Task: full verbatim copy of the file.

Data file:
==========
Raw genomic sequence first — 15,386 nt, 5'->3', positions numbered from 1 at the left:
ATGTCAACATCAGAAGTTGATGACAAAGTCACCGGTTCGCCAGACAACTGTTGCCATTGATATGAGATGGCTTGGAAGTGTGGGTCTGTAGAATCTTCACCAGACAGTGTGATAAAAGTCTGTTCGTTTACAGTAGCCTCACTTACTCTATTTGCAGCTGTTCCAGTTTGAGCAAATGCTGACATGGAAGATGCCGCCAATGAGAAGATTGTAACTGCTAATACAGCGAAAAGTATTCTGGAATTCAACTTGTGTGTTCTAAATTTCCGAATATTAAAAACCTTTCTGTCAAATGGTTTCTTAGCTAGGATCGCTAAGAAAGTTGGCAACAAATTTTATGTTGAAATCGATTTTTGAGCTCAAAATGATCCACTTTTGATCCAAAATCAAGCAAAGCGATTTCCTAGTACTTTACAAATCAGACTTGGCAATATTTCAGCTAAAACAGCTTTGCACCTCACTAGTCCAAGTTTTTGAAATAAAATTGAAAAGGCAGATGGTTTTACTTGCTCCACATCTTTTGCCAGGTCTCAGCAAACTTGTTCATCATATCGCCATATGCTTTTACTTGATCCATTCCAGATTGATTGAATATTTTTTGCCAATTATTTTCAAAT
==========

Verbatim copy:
Raw genomic sequence first — 15,386 nt, 5'->3', positions numbered from 1 at the left:
ATGTCAACATCAGAAGTTGATGACAAAGTCACCGGTTCGCCAGACAACTGTTGCCATTGATATGAGATGGCTTGGAAGTGTGGGTCTGTAGAATCTTCACCAGACAGTGTGATAAAAGTCTGTTCGTTTACAGTAGCCTCACTTACTCTATTTGCAGCTGTTCCAGTTTGAGCAAATGCTGACATGGAAGATGCCGCCAATGAGAAGATTGTAACTGCTAATACAGCGAAAAGTATTCTGGAATTCAACTTGTGTGTTCTAAATTTCCGAATATTAAAAACCTTTCTGTCAAATGGTTTCTTAGCTAGGATCGCTAAGAAAGTTGGCAACAAATTTTATGTTGAAATCGATTTTTGAGCTCAAAATGATCCACTTTTGATCCAAAATCAAGCAAAGCGATTTCCTAGTACTTTACAAATCAGACTTGGCAATATTTCAGCTAAAACAGCTTTGCACCTCACTAGTCCAAGTTTTTGAAATAAAATTGAAAAGGCAGATGGTTTTACTTGCTCCACATCTTTTGCCAGGTCTCAGCAAACTTGTTCATCATATCGCCATATGCTTTTACTTGATCCATTCCAGATTGATTGAATATTTTTTGCCAATTATTTTCAAAT